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A Fast Method for Data/Information Retrieval?

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  • Trevor Lane

    To help you understand what a hash table is, in plain english
    It is a method of putting your data into more manageable size

    The hashing algorithm will decide which 'chunk' to put the
    record into and each chunk is basically a linked list. The hashing
    algorithm can be very complex or very simple and as Florent has
    posted some code I strongly suggest you go and look at it.

    The algorithm is normally based around a modulo operation and the
    modulo will be the deciding factor on how many linked lists you
    will have. Obviously, the more lists you have the smaller each list
    will be. Choosing a prime number for the modulo helps as well

    It is as simple in theory as that. If you use a hashing algorithm
    to put your data into the table, and use the same algorithm to
    find it you can speed up your search by a factor the same as the
    modulo. i.e Modulo 7 = 7 times faster and more memory needed,
    modulo 1001 = 1001 times faster and even more memory needed. That
    is the balancing act required. Obviously if you have one and a half
    million items in the list, then you need a hefty modulo but you
    don't if for instance you only have one and a half thousand. In
    the mainframe world (where I currently work) the system is taken
    down a couple of times a year for what is called 'file resizing'
    which is based on recalculating the modulo required as a file grows.

    As I said, the theory is simple, and this is a fairly basic overview.

    I hope it helps you to decide which method to use.

    By the way, for 'Linked List' you can read 'Array' the theory is
    the same.


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  • Patrice Terrier

    why don't you use b-tree indexing tools like powertree or dvbtree.

    dvbtree is provided with full source code and data compression and
    you can try it before buy.
    see below:

    patrice terrier
    mailto[email protected][email protected]</a>

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  • Timm Motl

    As Knuth stated above, I would use PB's ARRAY SORT command to put your array elements into sorted order and
    then do a binary search, bisecting the list with each < and > compare until a match is found. The worst case
    scenario in a list of 1,000,000 array elements is about 20 compares (averaging around 10). Not too shabby.

    However, if that just won't work for you, and you want to learn about hashing techniques, try... orials/hashing/index.html?

    Good luck!


    [This message has been edited by Timm Motl (edited October 07, 2000).]

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  • Florent Heyworth
    hi andrew

    alternatively, i posted dictionary (hash table) code some time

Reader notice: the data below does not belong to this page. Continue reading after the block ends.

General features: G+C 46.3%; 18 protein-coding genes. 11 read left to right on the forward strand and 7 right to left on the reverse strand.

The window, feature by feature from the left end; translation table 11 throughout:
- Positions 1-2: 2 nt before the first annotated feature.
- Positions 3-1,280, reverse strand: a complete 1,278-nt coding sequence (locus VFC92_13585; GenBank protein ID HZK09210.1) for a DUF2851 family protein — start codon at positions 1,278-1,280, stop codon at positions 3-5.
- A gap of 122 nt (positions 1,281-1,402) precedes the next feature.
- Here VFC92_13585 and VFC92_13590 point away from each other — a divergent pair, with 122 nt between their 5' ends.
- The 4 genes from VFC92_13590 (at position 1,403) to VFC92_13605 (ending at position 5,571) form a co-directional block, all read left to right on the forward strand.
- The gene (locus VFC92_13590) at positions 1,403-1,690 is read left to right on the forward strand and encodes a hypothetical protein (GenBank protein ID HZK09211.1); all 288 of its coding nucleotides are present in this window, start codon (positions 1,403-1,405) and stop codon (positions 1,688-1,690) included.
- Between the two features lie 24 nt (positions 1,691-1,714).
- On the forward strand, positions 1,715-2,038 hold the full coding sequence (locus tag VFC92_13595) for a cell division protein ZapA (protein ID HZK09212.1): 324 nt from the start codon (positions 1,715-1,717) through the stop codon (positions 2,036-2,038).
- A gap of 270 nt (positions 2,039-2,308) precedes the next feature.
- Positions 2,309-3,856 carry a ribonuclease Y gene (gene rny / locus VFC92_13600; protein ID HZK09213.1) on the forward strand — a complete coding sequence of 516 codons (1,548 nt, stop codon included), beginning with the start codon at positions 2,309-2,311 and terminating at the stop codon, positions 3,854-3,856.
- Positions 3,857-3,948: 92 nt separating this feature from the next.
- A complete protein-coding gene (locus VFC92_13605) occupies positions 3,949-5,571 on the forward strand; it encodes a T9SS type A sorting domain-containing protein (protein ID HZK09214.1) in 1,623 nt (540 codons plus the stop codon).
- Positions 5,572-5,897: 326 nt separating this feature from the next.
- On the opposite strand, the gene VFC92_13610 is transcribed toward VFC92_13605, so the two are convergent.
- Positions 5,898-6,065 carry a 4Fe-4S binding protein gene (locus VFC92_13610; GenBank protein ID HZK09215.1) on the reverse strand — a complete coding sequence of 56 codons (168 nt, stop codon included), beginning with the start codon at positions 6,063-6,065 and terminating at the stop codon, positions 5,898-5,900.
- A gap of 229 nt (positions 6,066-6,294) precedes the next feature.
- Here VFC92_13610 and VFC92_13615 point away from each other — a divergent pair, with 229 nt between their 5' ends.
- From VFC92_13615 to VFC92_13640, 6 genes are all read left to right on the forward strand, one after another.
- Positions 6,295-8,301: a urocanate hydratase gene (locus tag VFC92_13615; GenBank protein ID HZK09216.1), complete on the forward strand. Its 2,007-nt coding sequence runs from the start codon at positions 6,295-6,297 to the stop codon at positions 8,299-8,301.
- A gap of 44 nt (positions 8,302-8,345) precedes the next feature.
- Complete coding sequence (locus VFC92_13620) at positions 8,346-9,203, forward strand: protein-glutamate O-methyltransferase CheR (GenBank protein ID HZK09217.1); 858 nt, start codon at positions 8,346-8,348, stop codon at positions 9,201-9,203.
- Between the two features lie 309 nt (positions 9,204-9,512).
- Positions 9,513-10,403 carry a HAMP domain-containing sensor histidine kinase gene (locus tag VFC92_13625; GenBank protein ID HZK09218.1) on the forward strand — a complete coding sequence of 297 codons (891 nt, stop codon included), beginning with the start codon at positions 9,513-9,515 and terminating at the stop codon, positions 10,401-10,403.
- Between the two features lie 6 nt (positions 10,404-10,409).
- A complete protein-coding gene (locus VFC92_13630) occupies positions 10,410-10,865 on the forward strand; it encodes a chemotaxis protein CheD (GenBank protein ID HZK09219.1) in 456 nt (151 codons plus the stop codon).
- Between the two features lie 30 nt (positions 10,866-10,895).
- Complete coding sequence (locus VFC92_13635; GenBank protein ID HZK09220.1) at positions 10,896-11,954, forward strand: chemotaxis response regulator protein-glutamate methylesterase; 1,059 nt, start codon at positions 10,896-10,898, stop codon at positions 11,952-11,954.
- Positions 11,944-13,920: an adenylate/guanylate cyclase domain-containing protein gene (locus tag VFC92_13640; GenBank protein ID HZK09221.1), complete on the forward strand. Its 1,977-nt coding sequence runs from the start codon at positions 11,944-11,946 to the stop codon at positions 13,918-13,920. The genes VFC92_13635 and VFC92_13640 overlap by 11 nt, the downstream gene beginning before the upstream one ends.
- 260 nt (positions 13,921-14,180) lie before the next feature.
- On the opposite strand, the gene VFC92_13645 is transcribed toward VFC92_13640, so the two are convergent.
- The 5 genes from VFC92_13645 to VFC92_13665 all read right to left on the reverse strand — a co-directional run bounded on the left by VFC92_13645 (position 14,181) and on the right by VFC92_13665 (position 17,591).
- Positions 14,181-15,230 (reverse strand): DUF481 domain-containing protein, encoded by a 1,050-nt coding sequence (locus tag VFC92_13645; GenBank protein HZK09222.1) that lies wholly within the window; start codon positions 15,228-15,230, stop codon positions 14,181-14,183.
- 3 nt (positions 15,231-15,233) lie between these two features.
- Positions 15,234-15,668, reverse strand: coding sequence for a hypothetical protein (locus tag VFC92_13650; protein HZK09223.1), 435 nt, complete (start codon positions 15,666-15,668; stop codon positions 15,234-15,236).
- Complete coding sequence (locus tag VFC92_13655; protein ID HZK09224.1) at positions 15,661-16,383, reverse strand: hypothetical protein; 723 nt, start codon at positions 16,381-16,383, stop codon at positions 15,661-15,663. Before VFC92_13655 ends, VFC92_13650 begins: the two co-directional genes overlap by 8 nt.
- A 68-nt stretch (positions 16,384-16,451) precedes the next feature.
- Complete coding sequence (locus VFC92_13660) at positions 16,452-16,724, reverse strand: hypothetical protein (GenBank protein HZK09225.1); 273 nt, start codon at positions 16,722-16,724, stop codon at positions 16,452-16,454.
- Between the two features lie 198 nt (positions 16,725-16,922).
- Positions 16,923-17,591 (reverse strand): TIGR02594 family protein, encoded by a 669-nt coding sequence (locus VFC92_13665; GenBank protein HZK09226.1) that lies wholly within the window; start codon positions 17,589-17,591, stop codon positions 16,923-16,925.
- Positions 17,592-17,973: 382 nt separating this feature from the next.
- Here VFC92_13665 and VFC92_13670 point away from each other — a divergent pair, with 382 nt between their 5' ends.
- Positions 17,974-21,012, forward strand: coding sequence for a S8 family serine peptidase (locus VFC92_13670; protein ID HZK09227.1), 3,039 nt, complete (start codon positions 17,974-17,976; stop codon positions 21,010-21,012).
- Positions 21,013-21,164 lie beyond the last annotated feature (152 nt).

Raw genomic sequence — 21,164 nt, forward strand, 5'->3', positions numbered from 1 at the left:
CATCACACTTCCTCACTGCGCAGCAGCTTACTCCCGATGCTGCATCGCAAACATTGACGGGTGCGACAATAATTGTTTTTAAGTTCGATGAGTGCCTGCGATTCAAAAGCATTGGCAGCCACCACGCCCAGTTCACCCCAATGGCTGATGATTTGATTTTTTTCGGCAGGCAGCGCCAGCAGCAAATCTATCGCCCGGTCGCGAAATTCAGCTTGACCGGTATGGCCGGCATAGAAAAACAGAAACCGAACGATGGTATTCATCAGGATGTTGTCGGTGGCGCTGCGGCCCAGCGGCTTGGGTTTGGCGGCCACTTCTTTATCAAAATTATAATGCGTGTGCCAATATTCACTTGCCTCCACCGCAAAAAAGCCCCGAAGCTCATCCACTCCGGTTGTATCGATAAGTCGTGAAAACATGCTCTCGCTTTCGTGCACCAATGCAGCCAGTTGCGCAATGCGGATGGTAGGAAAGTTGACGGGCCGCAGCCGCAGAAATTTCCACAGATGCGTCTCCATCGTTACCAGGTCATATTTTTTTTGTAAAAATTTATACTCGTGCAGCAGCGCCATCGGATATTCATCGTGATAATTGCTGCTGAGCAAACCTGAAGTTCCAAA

ago. you'll find a link to the code at:




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  • Knuth Konrad

    have a look at PB's (lightning fast) ARRAY statements, ARRAY SCAN and ARRAY SORT should give you good/fast tools to build your retrieval functions.



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  • A Fast Method for Data/Information Retrieval?

    Here is a problem I am having. I need to store general information (of a larger data set) which I need to retrieve (for a smaller data set).

    For example, suppose you are working with a subset of employees for a company, you need to access information regarding any employee you are working with at the time from some sort of table/list (I am using an Array) of information from all the employees. As long as you know the Array Index, information retrieval is fast, i.e.: Salary = Data(232).Salary, assuming I know that the employee, whose information I am working with is stored in slot # 232. My question is what is the best method for determining that the index you want is #232?

    The most straightforward method is simply to loop through all the records until you find the one you are looking for. It is simple and direct, but very time consuming. A faster approach is to use a BiSection search method to locate the desired record, but the caveat there is that the original list MUST be sorted in sequential Ascending or Descending order for what ever value you are searching for. That is not the case in most cases.

    A friend of mine who is a C/C++ programmer suggested that I use a Hash table. He said that this is the most efficient and fastest war to retrieve information. The problem is I have no idea what a Hash table is, how to construct/use one, or if PowerBasic even supports this.

    I am hoping that someone here has already experienced this problem and come up with an effective (and fast) solution. I am looking forward to hearing your thoughts/ideas/suggestions on this.

    Best regards,

    Andrew Peskin
    [email protected]